Kota Tua festival offers rich cultural immersion


Indah Setiawati, The Jakarta Post, Jakarta | Headlines | Fri, June 20 2014, 9:08 AM

Indonesian Chinese dancing at Festival Kota Tua
credit : Hindustan Times Jakartans will have a chance to get their fill at this weekend’s Kota Tua Creative Festival, a celebration of music, contemporary visual art, architecture and cultural heritage that will be held on June 21 and 22 in the Old Town in West Jakarta.
The two-day festival, held in conjunction with the city’s 487th anniversary, aims to encourage creative minds like artists, creators and designers to enliven public space in Old Town. The event boasts a number of exhibitions, including the contemporary arts exhibition, curated by Rizki Zaelani; an architecture showcase entitled Jakarta Old Town Reborn: 7 Projects for the City, curated by renowned architect Yori Antar; as well as kites and bamboo installations.
Music enthusiasts can enjoy live performances by guitarist Jubing Kristianto, Dutch-Ambonese singer Daniel Sahuleka, Payung Teduh independent rock bands as well as the traditional Betawi music group, Tanjidor.
Meanwhile, history lovers can take advantage of a free bike tour through the Old Town area, where 100 bikes will be made available for free rental. A museum tour, led by Komunitas Historia Indonesia (KHI), a community committed to the remembrance of historical sites, will also be on tap. Information about the tours and registration is available at
“In this creative economy era, Indonesia needs to develop human resources that are capable of creating various small- and medium-sized enterprises to turn the country’s economy wheel,” said Daliana Suryawainata, a member of the SHAU Architecture and Urbanism office in Rotterdam, the Netherlands, and one of the initiators of the festival.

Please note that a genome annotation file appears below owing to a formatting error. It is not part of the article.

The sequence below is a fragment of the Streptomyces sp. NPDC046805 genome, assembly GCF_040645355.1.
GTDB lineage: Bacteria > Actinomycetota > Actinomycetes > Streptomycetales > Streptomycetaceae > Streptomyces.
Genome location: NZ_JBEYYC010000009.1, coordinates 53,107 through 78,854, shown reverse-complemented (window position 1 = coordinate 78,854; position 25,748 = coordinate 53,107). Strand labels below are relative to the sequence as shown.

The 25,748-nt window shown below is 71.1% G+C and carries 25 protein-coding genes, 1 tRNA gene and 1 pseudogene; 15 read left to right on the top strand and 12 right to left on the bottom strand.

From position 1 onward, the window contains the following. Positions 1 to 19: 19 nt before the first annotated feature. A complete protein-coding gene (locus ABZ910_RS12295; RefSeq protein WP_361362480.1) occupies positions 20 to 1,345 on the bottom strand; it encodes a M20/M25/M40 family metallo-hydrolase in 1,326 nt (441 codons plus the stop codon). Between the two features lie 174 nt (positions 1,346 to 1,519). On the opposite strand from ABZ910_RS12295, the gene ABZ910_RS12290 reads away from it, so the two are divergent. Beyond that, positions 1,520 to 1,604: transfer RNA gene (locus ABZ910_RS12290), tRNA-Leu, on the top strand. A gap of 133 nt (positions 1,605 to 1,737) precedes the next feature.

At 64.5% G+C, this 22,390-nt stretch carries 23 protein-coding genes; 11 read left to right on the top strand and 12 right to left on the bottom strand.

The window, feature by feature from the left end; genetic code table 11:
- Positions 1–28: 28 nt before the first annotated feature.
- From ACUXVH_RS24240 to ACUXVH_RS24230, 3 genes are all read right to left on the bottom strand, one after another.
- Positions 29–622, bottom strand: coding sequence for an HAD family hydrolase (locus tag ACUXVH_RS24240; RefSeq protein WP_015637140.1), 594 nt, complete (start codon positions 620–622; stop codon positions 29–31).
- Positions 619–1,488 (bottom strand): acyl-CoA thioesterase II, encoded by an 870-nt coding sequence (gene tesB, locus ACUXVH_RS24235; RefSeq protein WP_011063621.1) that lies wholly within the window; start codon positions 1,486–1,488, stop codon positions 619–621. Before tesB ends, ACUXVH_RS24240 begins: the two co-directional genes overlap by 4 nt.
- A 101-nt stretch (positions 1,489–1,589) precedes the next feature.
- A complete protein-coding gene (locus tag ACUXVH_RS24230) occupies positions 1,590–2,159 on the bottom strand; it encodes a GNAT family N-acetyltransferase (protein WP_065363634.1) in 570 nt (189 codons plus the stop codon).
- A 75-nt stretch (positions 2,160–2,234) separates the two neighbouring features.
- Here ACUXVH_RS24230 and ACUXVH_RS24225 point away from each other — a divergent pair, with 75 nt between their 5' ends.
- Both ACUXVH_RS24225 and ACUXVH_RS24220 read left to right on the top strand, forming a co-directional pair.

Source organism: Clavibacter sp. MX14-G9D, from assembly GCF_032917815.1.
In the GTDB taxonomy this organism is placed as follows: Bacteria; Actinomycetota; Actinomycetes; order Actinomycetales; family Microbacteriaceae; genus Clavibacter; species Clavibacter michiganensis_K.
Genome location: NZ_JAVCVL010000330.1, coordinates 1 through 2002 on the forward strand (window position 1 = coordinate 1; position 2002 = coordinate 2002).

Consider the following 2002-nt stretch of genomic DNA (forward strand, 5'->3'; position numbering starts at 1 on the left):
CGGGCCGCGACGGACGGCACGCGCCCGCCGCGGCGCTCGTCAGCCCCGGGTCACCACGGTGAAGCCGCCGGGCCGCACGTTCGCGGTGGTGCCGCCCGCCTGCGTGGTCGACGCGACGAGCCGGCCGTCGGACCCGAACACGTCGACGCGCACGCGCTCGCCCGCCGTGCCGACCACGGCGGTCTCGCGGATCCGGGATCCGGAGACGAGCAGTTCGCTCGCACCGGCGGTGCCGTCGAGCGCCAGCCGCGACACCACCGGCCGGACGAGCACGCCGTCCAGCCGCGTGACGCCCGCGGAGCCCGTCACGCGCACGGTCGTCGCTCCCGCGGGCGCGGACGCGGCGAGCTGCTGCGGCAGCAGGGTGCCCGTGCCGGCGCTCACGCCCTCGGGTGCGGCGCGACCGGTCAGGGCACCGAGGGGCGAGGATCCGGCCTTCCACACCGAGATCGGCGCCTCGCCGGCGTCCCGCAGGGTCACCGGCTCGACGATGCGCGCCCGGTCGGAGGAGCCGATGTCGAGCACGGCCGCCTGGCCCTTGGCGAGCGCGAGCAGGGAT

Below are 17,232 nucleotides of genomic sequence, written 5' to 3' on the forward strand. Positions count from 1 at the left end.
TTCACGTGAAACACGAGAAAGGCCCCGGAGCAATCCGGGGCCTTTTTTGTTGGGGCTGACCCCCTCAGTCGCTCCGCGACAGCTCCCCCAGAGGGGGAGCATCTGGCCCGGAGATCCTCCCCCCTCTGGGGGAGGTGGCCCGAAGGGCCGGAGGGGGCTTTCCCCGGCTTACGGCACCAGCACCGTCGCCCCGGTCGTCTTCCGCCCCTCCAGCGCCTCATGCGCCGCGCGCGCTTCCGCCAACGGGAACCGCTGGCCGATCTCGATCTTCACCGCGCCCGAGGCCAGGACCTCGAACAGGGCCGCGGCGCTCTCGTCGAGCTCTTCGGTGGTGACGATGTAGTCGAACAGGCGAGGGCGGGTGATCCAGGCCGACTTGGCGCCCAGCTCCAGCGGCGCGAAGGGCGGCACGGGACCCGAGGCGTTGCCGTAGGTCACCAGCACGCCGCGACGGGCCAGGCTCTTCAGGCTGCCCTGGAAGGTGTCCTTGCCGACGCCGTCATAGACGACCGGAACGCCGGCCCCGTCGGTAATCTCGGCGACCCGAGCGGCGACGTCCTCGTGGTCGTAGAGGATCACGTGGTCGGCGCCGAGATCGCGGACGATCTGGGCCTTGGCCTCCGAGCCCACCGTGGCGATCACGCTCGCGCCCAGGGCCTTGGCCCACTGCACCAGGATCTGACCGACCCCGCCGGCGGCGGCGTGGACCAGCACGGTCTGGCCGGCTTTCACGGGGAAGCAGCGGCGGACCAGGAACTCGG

The festival is said to be a pilot project of the Creative Public Space Program, an enterprise that initiates the creation of temporary and permanent public spaces in prime locations in the capital city. The idea is expected to be expanded to include all areas of Jakarta.
The program is a cooperation between the Tourism and Creative Economy Ministry, the Indonesian Institute of Architects European Union Chapter (IAI-EU) and the livable cities task force of the Indonesian Diaspora Network.
Although the event will be centered on Fatahillah Square, some exhibitions and activities will be held at other historical buildings in the area, including Gedung Tjipta Niaga, Gedung Kerta Niaga, Gedung Samudera and Kota Station.
One of the most intriguing locations on offer is Rumah Akar, or the House of Roots, which is an abandoned colonial house filled with enormous tree roots. Located on Jl. Kali Besar Timur, the house is very popular among photography lovers.
On regular days, visitors are required to pay a small fee to take pictures inside the house, but during the festival, the public will not be charged. On Sunday afternoon at the Bank Mandiri museum, visitors can join a photography workshop to practice their skills.
Right next door to Rumah Akar is Tjipta Niaga, another old building that will be specially open during the festival. According to the city administration’s official website, the building, which was built in 1912, boasts Dutch and Art Deco design. It was originally used as the office of Koloniale Zee en Brand Assurantie, an early 20th century insurance company.
The festival is a part of a series of efforts to revitalize the Old Town in Jakarta.
“Old Town has lost its soul. It’s getting older, it’s dying. It’s being degraded, and the characters that represent it are abandoning it,” Yori Antar said.
He said the Jakarta Old Town Revitalization Corporation (JOTRC), a consortium of private and state-owned enterprises, have attempted to implement urban renewal strategies that would focus on a number of architectural projects.



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